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University of Utah radio presents music and other four letter words. Here is your host associate professor of music at the University of Utah Paul bad. I suppose if I didn't believe in the possibility of a hogwash fairy. How about Auden statement that. Aloneness is the basic condition of man. Taking basic to mean something like Essential I wouldn't have. Elected. To talk about the music which is more than music. But it occurs to some of you no doubt as it ought to and that for some time now we've come some distance from that music which was more than itself which was the route to. Whatever is ultimate whatever is the place of oneness which people may enjoy and maybe even the people and things. We are. A
long way down the road from the bean up player. Who. Has created his sort of communal ecstasy. In the Far East. And a long way from the folk artists into his sort of drone didn't. And TIME STOPPED expression of what he regards as synonymous experience that is thing the sensibility of the whole. Himself. The Woody Guthrie type is the spokesman for his people. We're some distance from Beethoven who vibrates noises sometimes hushes us. Out of our senses. You know who really I suppose is the perfect representation of what Plato said the poet ought to be. That is before the poet can speak you must be out of his mind. And so Beethoven believes that not only must the poet be out of his mind but that it is possible for him to send all of us out of our minds to blow the mind. To destroy it somehow. You know so far as ourselves are concerned. And this is because all these people.
Moving up player the folk singer the Beethoven's the Cray Shaw's writing their poetry and the Walt Whitman's from time to time trust somehow in a place where one ness is achievable and disparity all of the separateness the individuality the objectivity that we that we seem to prize so highly in academic institutions in the United States. Are shown as illusions. But it is clear that conventions collapse and and monuments crumble and sometimes the lone and level sands stretch. Far away. And someone is. Standing there amid the desert with no all. With no terror with no feeling approaching the numinous with no sense of exhilarating symbol. Except maybe that emptiness that void that he sees being just that an emptiness and not a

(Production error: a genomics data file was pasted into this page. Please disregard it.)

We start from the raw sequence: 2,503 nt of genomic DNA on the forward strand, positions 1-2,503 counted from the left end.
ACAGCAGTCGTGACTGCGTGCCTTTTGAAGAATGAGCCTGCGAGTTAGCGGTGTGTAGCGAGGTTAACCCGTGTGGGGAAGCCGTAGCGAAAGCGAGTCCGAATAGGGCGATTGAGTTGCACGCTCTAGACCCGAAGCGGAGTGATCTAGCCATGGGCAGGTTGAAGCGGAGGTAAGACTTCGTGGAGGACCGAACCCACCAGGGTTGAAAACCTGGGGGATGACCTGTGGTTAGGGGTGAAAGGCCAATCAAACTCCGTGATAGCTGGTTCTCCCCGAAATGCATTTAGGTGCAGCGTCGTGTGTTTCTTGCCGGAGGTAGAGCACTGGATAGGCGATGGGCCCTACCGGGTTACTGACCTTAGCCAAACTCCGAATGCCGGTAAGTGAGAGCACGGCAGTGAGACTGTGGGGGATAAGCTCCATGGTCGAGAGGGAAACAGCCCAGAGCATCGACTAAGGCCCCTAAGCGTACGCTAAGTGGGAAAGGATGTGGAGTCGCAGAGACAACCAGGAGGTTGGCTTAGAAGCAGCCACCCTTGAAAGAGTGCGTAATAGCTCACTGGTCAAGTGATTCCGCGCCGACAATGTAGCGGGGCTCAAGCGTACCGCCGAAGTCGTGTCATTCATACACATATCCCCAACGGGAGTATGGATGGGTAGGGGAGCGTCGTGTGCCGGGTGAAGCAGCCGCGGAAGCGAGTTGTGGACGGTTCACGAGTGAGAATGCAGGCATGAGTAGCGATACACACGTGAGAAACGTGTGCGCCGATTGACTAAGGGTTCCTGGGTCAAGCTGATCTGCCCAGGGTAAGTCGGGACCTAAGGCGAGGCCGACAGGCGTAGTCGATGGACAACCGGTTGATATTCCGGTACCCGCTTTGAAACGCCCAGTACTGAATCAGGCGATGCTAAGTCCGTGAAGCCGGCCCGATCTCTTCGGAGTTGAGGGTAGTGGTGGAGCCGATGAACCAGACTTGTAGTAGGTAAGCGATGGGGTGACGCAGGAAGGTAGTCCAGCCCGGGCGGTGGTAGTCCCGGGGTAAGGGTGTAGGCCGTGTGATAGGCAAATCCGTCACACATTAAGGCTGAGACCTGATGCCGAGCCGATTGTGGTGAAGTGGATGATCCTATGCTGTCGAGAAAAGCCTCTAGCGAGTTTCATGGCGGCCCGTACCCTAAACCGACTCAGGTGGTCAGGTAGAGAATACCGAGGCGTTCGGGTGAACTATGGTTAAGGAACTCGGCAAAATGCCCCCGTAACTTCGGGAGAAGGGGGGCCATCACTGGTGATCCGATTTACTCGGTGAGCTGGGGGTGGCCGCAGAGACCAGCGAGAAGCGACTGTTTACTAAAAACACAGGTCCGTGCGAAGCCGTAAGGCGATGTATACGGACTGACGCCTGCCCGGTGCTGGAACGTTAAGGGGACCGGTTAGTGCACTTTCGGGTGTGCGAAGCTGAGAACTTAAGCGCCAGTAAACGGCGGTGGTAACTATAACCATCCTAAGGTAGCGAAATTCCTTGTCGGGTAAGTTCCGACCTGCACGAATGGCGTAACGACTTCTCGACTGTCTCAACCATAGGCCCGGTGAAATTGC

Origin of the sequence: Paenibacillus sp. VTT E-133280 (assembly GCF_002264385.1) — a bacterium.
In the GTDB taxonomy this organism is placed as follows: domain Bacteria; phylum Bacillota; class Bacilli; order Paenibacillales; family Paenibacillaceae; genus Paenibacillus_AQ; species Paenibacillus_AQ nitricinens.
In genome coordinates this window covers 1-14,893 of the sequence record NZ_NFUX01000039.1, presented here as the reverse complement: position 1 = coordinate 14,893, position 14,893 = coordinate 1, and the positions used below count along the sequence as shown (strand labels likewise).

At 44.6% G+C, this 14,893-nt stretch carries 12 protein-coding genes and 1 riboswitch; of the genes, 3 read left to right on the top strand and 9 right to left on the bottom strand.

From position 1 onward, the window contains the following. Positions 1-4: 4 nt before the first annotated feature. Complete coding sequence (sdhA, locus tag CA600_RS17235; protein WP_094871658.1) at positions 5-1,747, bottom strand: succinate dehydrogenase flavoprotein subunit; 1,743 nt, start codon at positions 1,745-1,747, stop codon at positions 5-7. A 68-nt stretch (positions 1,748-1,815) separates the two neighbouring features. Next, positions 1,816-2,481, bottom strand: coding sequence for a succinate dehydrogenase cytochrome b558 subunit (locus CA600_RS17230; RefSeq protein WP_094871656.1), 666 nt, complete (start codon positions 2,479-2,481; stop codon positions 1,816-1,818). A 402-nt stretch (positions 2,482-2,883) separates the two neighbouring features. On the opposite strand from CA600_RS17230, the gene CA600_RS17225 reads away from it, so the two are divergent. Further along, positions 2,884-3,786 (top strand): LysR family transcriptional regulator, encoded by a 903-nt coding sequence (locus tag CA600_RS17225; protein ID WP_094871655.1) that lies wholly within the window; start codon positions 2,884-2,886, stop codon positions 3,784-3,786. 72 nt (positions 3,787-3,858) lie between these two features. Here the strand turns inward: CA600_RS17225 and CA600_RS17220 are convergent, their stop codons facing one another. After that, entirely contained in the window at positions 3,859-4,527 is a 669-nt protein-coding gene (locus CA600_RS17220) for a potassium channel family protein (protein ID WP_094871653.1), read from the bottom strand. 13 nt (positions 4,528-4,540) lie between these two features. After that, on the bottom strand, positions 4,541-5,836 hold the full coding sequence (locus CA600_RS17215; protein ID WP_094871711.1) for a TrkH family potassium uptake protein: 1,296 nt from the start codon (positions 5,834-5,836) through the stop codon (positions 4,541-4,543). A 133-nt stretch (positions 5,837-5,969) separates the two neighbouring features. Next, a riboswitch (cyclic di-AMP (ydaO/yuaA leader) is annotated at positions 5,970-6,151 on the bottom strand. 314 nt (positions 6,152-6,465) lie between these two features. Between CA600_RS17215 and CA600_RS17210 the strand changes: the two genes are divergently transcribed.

fullness. Avoid a sigh and loneliness and maybe and maybe at some proximate. Level we come to Auden who says that the basic condition of man is aloneness. But maybe what he means is that. One of the basic sensibilities of 20th century men is a feeling of solitariness so that sometimes when the world falls in ruin or societies collapse we are confronted with. The Werther's who write desperate letters to. The friend who is always far away. And I suppose were he there to speak to them that the workers would become inarticulate because they write better letters than they can say things to people who are close by. Or we are confronted with the Carl Philipp Emanuel box who cannot rise to this to the level and when the occasion of their great fathers who trust in something else or the jazz